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Agricultural Trade Delegations Focus on China

Published: Apr 04, 2012
The USDA’s largest overseas agricultural trade mission to date took place last week, and USMEF accompanied more than 40 U.S. companies to Chengdu, Sichuan Province, and Shanghai in China to explore trade opportunities for U.S. red meat exports.

Led by Acting Undersecretary for Farm and Foreign Agricultural Services Michael Scuse, the delegation included agricultural leaders from six state departments of agriculture, including Iowa Agriculture Secretary Bill Northey, Oklahoma Agriculture Secretary Jim Reese and representatives from North Carolina, Illinois, Kansas and South Dakota.

Joel Haggard, USMEF’s senior vice president for the Asia-Pacific region, and Jianwen Liu, China director of government affairs and regulatory analysis, joined the group for visits to Shanghai port's inspection and quarantine leadership (CIQ), and for retail visits to senior managers at Metro, a leading cash and carry retail operator in China that focuses on the foodservice trade. Haggard and Liu also participated in agricultural briefings and panels with leading local agricultural and food stakeholders.

Deputy Undersecretary for Farm and Foreign Agricultural Services Darci Vetter and Chief Agricultural Negotiator Ambassador Islam Siddiqui also joined the group in Shanghai.

The Shanghai portion of the visit began with a “natural” American pork chop dinner at the iconic Shanghai Bund restaurant, House of Roosevelt. Highlights of the trade delegation included a visit to Shanghai's new Yangshan container port and to USMEF member Preferred Freezer's new state-of-the-art facility in the Lingang area of the city. Haggard also discussed meat trade opportunities with senior buyers at Metro, which operates 54 stores nationwide and is known for its exemplary merchandising of chilled meat.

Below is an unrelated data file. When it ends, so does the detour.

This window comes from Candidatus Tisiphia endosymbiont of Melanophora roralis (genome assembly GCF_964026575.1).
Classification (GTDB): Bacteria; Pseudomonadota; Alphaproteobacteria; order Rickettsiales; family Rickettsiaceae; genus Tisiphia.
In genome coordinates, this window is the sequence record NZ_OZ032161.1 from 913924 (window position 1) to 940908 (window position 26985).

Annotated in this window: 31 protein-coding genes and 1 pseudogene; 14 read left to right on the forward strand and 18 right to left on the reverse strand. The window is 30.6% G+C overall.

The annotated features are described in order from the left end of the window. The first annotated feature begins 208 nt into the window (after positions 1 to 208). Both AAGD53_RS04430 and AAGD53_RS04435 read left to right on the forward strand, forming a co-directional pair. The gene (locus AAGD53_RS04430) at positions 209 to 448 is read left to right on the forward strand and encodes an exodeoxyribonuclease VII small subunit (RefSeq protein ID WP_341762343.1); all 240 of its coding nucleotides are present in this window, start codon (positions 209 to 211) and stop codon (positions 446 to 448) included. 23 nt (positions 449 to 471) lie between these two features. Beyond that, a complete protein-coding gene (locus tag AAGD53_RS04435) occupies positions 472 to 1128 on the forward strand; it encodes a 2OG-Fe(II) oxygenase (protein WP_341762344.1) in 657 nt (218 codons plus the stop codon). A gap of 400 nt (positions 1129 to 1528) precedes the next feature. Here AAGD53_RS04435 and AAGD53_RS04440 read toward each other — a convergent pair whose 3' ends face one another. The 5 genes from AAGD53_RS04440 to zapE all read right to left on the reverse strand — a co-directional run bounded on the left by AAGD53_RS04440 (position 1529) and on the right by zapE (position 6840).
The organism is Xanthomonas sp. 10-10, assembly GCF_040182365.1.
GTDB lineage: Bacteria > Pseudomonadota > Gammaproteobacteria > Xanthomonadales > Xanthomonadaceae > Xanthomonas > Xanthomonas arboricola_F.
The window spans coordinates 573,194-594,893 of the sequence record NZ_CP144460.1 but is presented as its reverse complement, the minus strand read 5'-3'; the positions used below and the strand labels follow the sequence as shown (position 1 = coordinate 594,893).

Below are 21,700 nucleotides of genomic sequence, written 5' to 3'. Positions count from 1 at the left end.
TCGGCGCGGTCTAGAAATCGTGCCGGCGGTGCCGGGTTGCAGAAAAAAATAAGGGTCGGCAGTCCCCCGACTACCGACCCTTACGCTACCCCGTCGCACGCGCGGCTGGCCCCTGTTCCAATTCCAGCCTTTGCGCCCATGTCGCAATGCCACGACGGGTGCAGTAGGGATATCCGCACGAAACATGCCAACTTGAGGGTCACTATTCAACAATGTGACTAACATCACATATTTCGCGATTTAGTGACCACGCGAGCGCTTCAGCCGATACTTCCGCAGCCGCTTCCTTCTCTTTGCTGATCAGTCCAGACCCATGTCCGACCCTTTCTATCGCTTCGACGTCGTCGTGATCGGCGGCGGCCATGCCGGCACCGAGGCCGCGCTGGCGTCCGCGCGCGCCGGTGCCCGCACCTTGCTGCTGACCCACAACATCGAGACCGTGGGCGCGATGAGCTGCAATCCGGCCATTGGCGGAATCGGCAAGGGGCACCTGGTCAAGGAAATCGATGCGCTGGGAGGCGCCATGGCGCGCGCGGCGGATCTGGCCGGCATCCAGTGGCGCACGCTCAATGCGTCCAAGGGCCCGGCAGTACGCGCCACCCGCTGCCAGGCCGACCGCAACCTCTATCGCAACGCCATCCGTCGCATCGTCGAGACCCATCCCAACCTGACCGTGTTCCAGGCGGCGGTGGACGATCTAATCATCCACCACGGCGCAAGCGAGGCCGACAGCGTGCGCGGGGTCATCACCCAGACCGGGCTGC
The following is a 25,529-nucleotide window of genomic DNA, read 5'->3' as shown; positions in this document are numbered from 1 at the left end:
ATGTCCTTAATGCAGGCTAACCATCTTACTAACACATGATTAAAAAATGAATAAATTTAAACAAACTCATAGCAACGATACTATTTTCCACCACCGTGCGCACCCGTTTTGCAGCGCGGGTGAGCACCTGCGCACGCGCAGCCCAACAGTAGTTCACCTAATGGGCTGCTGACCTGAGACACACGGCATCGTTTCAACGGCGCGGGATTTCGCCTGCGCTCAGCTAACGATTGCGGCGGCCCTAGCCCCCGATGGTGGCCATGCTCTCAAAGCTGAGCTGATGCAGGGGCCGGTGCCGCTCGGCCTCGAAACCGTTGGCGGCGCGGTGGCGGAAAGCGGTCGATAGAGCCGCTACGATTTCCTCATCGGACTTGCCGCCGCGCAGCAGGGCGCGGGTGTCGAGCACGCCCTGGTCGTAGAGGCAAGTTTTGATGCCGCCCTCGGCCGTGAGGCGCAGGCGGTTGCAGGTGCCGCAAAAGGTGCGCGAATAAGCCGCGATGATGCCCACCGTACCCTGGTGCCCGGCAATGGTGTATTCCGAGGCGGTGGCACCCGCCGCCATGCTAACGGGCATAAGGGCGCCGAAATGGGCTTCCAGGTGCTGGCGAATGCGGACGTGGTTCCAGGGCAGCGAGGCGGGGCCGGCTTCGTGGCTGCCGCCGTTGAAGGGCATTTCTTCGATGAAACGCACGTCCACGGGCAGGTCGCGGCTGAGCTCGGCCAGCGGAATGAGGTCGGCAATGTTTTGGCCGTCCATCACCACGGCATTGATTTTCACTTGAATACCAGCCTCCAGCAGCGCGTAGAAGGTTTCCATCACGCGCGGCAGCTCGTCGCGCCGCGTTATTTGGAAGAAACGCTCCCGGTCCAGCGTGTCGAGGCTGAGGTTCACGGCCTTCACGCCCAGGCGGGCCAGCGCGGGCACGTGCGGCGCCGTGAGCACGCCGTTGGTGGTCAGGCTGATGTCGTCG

“Challenges remain for entry into Metro and other modern retailers in China due to the continued ban on U.S. beef imports and the difficulty of importing sizable volumes of chilled pork by sea,” said Haggard. "We stated our desire to Shanghai CIQ to work with them to develop an expeditious protocol for inspecting time-sensitive chilled pork, but the realization of a protocol similar to the rapid inspection and clearance regimes in place in South Korea and Japan, our other principal North Asian chilled markets, will take more time."

Later in the week, Haggard and USMEF-Shanghai hosted more than 30 representatives of the Minnesota Soybean Research and Promotion Council. The group observed diverse retailing concepts for meat products, including U.S. products, at a local wholesale market and a Carrefour store. The group completes its joint soybean-red meat study tour this week. Minnesota Soybean farmers are supporting USMEF pork marketing efforts in China this year with funding for retail and chef development projects.

Bilateral agricultural trade between the United States and China in fiscal year 2011 reached an all-time high of $32.1 billion. Of that, U.S. exports to China accounted for $22.8 billion. China has become the USDA’s largest overseas presence. With seven offices in five cities, the USDA provides critical support in areas where USMEF has no presence.

The U.S. exported $713 million of U.S. pork products to China last year, a new record, and exports in January reached $75.1 million, a 158 percent jump over last year. However, USMEF’s Jianwen Liu is more cautious about this year's prospects.

"Live hog, piglet and pork prices are falling in China, but continued industry profitability is still driving an expansion in capacity,” said Liu. “We see lower import demand this year, especially if major disease outbreaks can be contained."